Tombland, lych gate and the Dane Law

Near our hotel is the church of St George Tombland. It’s not, however, as one might think a quirky mediaeval way of describing the graveyard; the word “Tombland” is older originating from the Old English/Anglo-Saxon word for an unused (vacant or empty) plot of land, “tom”. Many words of Germanic or Nordic origin would have been lost by the Middle Ages and replaced by Norman French. The “b” was probably added to make sense of the “tomland” (in fact making nonsense of it). This makes immediate sense to a Swede where the word “tom” is alive and kicking and means exactly “empty”. I treasure these moments when my Swedish helps me better understand what just looks quirky in English.

Another favourite of mine is “lych gate”, the covered gate to a churchyard. It makes no immediate sense to a modern English speaker, other perhaps than a very vague association with “lichen” attached to ancient wood. But a Swede would not be surprised to learn that it was the gate through which the pallbearers carried the corpse into the church, “lik” being the Swedish word for corpse.

Here in East Anglia, we are in the Dane Law, the part of England ruled for some considerable time by the Danish King, east of the Roman road, Watling St. Even after the end of the Viking period, a considerable number of Scandinavians remained settled in England. The relevant volumes of the Domesday Book, William the Conqueror’s massive account of the resources of the conquered country, contains plenty of Scandinavian names, for instance, in Lincolnshire (I’ve not checked Norfolk yet).

But it seems to me as if the history of the Dane Law has been poorly integrated into the history of Britain. Our focus on the period is centred on the Anglo-Saxons, Alfred of Wessex and the resistance against the Vikings. I don’t know so much about the history of history, when the Anglo-Saxons became as it were rehabilitated as England separated from the French and its power grew. But the Anglo-Saxons were admitted to official history, they became “us” and identity with the Normans weakened. The Vikings were also others. But at the same time, there is much evidence that this was anything but a temporary incursion – the large quantity of Scandinavian place names, the impact on the language and the development of the law. I would like to learn more about this but the written record seems sparse, or at least we are not spoon fed with what there is to know as with Alfred and his burnt cakes and other derring do. Perhaps one should look at Danish sources.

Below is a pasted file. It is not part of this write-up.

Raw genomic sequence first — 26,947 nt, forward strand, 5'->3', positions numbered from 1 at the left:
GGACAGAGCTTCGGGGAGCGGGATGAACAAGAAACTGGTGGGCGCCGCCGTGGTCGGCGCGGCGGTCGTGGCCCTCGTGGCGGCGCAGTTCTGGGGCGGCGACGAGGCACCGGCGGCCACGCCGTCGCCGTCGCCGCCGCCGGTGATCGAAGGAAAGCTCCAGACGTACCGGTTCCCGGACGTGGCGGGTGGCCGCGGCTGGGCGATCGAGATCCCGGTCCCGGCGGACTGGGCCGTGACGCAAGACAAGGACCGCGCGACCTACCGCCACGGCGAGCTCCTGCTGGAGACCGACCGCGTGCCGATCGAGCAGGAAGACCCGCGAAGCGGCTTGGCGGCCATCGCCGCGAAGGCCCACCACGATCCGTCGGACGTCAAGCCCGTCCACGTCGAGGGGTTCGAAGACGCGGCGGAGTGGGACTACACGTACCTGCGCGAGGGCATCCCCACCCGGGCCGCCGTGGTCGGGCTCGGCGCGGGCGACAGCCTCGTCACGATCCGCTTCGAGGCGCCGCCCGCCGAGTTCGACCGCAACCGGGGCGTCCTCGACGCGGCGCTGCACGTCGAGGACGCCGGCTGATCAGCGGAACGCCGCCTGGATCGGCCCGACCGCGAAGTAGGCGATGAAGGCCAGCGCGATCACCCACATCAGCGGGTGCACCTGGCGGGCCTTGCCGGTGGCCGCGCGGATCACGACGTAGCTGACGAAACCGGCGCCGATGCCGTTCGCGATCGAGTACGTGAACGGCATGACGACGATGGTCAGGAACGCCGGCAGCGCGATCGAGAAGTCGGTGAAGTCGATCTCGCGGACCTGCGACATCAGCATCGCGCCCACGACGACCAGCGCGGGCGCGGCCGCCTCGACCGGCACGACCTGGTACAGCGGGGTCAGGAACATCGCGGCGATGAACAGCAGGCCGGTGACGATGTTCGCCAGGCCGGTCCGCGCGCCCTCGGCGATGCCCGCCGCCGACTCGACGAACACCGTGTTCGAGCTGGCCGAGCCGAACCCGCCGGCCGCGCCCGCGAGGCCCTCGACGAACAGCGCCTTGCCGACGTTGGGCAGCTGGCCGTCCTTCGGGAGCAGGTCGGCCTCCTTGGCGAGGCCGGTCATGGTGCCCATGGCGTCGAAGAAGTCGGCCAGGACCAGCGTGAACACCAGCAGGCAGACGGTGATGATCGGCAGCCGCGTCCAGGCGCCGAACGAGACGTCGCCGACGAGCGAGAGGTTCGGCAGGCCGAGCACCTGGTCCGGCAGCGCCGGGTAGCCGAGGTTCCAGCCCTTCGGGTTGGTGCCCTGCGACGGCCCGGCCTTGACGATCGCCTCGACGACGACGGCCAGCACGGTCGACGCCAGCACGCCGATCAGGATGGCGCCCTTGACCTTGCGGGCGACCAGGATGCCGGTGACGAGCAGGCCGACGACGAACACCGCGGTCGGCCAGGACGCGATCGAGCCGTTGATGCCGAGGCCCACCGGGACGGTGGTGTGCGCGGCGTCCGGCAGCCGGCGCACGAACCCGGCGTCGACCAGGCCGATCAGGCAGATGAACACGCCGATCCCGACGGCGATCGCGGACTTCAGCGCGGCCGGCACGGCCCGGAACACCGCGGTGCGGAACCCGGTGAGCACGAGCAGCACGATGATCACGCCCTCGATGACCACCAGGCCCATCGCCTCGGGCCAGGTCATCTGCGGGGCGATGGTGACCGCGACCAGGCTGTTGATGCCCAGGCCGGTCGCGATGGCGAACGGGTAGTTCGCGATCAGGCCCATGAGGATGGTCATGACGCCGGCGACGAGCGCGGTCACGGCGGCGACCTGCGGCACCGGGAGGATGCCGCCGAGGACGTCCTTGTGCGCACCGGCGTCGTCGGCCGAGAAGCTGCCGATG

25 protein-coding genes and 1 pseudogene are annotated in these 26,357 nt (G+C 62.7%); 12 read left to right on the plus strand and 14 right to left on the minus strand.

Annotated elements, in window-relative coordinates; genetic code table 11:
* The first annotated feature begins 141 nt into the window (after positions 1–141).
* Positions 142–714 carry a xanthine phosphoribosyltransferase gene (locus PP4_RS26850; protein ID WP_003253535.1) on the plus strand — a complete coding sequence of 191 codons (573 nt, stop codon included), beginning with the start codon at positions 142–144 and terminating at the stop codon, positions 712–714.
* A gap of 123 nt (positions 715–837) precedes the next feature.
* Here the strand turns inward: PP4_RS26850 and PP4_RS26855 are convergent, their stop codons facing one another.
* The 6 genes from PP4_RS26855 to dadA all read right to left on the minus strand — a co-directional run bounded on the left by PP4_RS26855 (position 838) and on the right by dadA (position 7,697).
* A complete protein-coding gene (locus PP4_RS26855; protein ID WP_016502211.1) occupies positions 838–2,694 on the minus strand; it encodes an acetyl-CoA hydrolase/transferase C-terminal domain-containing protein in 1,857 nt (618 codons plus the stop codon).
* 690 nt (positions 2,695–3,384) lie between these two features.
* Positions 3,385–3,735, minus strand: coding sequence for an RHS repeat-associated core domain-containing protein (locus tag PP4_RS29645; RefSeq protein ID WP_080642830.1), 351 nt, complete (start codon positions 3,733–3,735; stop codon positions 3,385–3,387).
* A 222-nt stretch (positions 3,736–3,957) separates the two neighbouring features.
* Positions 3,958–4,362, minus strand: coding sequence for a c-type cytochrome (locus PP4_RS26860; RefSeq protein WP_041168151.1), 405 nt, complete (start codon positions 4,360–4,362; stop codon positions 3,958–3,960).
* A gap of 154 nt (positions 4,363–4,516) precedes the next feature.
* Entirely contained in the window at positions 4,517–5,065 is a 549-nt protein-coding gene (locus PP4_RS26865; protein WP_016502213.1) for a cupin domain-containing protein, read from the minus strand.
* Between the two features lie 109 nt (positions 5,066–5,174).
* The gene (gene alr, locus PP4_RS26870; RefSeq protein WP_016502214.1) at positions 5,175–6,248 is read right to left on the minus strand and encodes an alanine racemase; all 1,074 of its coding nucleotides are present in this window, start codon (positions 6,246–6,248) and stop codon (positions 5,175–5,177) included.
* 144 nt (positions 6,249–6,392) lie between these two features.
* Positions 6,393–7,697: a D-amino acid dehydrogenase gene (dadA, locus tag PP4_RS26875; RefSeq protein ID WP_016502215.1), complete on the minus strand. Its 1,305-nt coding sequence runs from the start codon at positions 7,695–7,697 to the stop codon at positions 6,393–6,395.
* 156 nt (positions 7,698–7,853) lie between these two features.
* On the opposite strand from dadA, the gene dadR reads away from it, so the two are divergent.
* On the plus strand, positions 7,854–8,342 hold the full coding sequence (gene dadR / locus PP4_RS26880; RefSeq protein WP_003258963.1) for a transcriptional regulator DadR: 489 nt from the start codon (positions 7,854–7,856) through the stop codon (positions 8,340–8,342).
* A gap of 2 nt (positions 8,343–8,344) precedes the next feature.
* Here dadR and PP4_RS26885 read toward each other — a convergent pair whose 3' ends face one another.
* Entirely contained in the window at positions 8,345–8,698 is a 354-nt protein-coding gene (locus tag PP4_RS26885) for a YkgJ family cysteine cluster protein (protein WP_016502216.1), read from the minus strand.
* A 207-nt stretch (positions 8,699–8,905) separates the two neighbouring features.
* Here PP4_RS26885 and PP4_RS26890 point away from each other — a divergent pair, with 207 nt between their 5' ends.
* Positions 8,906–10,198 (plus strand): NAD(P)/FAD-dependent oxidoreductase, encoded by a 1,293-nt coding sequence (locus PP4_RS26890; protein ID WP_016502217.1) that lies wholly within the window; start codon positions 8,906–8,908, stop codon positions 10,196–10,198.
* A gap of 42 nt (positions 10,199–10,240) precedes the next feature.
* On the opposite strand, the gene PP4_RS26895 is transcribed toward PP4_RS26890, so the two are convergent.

My visit to East Anglia has whetted my appetite for exploring this area of England. I’ve been here before but I don’t know it well. First camping beside a main road just west of Norwich, perhaps near Dereham, in my teens when I was immortal so no worries about lorries mounting the verge. But then I flashed straight past Norwich on my way to the coast and south. And then again when I studied at Essex University in Colchester close to the border between Essex and Suffolk. As an active member of the Students Union, I visited the University of East Anglia, another new University, a few times but I remember hardly anything of these visits, neither the city nor the university, just a few scenes from a trip when I was accompanied by my then girlfriend.

And more recently, I spent an enjoyable day exploring the coast between Cromer and Sheringham with a few hours between trains in Norwich on the way home; enough to note that it was a fine city but not enough to see it properly.

This time has been better but I’ll come back and explore more, including the Suffolk coast which has been on my list for a long time.

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